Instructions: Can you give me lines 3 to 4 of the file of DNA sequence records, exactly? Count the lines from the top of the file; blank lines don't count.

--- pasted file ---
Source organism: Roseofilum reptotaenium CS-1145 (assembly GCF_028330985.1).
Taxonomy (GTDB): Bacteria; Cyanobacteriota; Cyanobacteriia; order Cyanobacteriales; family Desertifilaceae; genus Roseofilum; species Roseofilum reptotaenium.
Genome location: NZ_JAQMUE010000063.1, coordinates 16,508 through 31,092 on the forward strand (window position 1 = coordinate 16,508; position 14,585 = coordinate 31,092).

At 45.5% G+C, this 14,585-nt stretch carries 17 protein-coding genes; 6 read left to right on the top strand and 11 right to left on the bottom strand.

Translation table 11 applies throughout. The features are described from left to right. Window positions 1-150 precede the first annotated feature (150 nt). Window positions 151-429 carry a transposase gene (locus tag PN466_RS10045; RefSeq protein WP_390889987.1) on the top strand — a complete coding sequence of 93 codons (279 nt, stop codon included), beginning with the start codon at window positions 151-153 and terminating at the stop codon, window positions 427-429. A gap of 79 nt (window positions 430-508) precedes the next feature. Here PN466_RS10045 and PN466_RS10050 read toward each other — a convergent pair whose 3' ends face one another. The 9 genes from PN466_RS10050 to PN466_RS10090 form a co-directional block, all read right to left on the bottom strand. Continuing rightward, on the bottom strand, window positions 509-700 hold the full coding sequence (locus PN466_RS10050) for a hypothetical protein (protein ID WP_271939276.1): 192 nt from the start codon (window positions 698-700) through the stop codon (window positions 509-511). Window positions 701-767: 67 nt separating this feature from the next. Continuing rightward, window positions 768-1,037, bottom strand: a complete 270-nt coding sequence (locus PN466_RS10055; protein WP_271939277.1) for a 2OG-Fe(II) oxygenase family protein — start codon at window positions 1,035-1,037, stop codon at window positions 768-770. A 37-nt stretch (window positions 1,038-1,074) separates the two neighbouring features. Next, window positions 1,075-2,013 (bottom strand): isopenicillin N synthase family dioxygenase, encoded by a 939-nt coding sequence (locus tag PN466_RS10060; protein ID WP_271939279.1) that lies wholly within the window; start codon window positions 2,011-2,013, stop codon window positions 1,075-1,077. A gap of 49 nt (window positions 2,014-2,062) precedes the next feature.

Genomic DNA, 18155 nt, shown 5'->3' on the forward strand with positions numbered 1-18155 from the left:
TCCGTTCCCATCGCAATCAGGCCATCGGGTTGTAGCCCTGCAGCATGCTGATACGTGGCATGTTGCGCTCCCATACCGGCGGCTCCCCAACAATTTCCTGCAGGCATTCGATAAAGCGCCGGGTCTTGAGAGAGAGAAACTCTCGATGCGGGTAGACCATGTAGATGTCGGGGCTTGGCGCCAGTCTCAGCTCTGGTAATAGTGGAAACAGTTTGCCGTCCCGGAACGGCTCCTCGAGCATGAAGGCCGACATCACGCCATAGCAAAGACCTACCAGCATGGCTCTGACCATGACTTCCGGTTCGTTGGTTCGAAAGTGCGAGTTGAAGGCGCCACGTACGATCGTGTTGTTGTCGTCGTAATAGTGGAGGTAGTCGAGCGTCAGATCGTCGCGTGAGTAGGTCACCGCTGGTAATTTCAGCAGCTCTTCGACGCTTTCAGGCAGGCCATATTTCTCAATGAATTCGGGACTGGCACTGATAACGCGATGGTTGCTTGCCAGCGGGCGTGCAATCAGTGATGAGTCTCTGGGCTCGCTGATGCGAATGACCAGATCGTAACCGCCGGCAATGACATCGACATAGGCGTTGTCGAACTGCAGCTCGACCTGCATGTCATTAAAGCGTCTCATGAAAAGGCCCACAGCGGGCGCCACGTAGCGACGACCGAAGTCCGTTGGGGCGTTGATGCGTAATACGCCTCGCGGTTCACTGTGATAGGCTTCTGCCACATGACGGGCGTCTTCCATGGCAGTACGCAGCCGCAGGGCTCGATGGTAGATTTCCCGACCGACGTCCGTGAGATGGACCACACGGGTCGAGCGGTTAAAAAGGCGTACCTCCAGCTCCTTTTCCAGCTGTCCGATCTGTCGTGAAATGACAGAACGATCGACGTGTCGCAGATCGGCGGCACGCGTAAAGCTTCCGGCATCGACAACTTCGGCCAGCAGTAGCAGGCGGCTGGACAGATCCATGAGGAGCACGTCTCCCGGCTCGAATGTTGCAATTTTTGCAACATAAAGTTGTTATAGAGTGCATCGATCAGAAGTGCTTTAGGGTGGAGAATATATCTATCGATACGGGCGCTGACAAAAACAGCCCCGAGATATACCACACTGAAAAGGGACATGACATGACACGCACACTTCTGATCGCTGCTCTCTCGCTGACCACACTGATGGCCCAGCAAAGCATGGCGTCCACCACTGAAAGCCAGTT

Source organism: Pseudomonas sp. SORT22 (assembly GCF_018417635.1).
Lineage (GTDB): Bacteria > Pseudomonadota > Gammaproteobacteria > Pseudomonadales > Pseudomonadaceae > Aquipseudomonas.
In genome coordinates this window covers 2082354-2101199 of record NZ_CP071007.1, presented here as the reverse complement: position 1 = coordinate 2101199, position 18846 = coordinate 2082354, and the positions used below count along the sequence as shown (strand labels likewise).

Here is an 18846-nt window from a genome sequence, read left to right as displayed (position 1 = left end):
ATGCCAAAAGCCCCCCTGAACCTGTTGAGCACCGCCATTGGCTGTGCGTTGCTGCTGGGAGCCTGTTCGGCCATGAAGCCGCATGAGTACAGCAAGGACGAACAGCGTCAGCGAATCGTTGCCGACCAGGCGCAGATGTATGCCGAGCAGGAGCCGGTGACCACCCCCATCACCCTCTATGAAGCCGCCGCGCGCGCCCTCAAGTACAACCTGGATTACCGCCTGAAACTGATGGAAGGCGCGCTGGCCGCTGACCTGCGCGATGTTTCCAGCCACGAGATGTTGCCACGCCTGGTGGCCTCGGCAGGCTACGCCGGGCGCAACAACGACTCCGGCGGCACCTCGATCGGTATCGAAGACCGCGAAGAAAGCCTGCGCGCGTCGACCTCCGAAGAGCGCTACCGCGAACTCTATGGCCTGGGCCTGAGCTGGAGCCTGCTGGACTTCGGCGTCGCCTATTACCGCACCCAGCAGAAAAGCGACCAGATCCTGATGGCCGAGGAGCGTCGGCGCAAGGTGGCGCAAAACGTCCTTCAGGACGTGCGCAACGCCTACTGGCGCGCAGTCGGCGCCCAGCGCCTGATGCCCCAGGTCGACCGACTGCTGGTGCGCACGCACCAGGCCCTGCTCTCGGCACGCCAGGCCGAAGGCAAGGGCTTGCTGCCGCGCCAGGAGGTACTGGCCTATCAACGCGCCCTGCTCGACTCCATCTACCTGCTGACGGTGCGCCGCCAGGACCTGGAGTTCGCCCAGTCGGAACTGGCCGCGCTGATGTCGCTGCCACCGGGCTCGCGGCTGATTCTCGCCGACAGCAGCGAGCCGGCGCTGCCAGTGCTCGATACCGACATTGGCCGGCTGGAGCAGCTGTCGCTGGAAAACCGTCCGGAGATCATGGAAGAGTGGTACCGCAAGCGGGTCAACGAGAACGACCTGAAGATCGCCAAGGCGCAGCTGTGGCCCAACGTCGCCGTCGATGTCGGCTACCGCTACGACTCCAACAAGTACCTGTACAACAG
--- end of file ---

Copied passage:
Genome location: NZ_JAQMUE010000063.1, coordinates 16,508 through 31,092 on the forward strand (window position 1 = coordinate 16,508; position 14,585 = coordinate 31,092).

At 45.5% G+C, this 14,585-nt stretch carries 17 protein-coding genes; 6 read left to right on the top strand and 11 right to left on the bottom strand.